Previously, Stratego did not feature separate compilation and performed a global compilation with all source files at once. SugarJ did feature file-level incremental compilation before, implementing its own dependency tracking and suboptimal rebuild algorithm. Based on pluto, we were able to eliminate this code, relying instead on the more general, sound, and optimal dependency tracking and rebuilding of pluto.
I’ve previously implemented incremental compilation support in the AspectJ compiler and weaver, and I can attest that it adds considerable effort over the simple creation of a batch compiler.
The Stratego and SugarJ case studies show that pluto is applicable to different application scenarios, including the development of file-level incremental compilers. In particular, it is possible to reuse the dependency tracking and rebuild algorithm of pluto, which typically is a complicated subsystem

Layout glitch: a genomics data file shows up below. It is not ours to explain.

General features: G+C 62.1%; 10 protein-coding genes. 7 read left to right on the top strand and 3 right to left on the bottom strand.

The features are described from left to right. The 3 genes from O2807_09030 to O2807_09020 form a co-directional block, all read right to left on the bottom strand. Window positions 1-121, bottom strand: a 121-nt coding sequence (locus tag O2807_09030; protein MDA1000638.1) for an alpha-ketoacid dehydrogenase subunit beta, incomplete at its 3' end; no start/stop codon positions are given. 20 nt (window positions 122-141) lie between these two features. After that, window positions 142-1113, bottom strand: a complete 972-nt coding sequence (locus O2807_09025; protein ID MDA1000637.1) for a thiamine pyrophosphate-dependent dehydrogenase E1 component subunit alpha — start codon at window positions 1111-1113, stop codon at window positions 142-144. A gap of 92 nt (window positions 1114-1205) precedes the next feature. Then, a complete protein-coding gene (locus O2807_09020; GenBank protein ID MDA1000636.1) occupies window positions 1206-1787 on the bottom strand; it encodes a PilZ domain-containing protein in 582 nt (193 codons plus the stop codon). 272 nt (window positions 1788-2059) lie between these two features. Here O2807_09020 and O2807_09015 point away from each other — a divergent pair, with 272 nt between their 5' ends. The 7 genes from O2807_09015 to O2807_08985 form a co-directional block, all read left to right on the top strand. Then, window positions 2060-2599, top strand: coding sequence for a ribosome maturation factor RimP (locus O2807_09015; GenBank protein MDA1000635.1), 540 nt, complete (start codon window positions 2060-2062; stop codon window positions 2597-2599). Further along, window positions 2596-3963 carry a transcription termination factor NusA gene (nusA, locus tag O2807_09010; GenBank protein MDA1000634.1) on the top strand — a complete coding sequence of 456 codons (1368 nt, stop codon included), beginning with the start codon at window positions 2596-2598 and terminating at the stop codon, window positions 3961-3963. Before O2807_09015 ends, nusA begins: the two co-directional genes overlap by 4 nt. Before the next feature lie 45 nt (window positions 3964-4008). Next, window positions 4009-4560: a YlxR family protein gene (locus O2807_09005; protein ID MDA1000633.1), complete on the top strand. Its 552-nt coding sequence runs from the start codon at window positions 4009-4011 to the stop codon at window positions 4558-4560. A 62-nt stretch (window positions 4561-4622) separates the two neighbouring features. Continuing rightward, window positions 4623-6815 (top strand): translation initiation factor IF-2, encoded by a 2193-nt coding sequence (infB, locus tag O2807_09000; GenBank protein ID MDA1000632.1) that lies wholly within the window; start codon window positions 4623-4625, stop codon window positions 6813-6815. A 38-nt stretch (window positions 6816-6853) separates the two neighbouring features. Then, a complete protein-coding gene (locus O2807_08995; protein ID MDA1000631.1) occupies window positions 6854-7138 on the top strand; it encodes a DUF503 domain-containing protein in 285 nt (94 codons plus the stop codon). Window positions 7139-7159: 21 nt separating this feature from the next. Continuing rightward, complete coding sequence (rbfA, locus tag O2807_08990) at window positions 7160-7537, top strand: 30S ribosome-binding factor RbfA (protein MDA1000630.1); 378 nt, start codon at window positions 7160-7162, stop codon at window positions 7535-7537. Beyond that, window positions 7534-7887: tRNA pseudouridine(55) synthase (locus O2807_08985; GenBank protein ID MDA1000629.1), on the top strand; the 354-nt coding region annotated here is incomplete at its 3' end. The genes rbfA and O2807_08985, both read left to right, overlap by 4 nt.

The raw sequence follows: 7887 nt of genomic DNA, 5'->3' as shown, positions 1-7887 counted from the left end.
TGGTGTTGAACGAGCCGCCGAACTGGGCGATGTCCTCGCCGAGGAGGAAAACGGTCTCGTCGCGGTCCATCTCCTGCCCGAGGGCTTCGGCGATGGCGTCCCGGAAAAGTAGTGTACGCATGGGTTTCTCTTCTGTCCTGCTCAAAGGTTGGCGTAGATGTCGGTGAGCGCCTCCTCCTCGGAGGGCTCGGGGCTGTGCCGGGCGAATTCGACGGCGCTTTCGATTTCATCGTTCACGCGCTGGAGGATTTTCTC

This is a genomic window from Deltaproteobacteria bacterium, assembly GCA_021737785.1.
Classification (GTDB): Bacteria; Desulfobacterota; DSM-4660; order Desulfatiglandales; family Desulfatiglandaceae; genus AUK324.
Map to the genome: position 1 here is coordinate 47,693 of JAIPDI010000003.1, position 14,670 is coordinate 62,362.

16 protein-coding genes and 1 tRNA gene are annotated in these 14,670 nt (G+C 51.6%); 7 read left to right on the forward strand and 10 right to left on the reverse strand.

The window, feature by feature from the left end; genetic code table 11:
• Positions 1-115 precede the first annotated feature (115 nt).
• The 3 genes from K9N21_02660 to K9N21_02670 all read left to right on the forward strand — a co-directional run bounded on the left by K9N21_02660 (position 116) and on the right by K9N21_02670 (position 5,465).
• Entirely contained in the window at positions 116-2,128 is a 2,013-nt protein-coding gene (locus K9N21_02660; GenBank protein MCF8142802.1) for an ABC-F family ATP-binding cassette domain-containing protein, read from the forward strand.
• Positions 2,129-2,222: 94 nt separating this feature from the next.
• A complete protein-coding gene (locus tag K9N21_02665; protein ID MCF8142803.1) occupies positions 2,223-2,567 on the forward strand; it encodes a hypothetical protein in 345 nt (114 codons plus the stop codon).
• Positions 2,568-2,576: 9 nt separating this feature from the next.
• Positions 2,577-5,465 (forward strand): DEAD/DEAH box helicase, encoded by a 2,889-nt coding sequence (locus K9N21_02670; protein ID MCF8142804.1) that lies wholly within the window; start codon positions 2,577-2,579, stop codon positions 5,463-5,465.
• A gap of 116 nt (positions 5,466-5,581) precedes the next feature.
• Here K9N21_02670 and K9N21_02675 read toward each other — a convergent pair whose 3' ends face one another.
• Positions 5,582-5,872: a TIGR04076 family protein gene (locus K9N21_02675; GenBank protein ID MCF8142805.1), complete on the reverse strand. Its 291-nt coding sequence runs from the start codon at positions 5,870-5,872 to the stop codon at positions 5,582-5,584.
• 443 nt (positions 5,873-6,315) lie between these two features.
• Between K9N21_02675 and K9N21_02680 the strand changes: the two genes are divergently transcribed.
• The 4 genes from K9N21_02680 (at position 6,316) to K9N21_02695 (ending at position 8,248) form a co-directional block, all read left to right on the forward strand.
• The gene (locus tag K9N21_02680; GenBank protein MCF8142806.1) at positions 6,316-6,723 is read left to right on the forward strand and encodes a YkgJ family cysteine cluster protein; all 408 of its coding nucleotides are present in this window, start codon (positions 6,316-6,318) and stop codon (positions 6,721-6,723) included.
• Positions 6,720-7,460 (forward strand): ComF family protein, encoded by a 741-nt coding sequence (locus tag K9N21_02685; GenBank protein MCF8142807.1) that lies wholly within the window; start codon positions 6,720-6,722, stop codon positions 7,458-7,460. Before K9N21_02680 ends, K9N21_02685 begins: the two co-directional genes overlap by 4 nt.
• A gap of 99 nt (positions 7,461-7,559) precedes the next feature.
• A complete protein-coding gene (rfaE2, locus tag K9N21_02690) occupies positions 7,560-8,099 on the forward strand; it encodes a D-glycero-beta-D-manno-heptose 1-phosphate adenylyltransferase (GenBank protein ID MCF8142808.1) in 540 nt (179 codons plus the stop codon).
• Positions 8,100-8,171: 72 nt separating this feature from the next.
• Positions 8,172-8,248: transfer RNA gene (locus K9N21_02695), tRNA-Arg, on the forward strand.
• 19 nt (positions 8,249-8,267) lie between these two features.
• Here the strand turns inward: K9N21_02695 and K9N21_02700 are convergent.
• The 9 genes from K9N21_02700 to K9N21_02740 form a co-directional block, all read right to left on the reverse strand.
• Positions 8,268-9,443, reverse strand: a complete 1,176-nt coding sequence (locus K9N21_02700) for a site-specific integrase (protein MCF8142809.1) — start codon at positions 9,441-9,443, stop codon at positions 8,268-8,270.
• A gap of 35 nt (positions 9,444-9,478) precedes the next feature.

of a compiler that now can be eliminated.
Pluto today relies on regular Java code for build scripts. The emphasis of the work is on demonstrating the soundness and optimality of the build process, “the development of a concise DSL on top of pluto is out of scope for this paper.” The closest related work to Pluto is probably Google’s Bazel:
Bazel is a new build system developed by Google that advertises incrementality and correctness. While Bazel did not influence the design of pluto, Bazel’s dependency graphs turned out to have the same form as the dependency graphs of pluto: Builders require other builders, and builders require and provide files. In contrast to pluto, Bazel does not support dynamically discovered dependencies. Instead, Bazel operates in three phases, where it first loads the build configurations, then constructs the complete dependency graph, and finally triggers builders as required. pluto interleaves dependency analysis and builder execution to allow the latter to influence the former.
Sections 4 and 5 of the paper present a formal model of pluto’s build system, and prove that pluto’s incremental build algorithm on top of that model is both sound and optimal.
At the heart of the model is a two-layered dependency graph together with a model of a file system: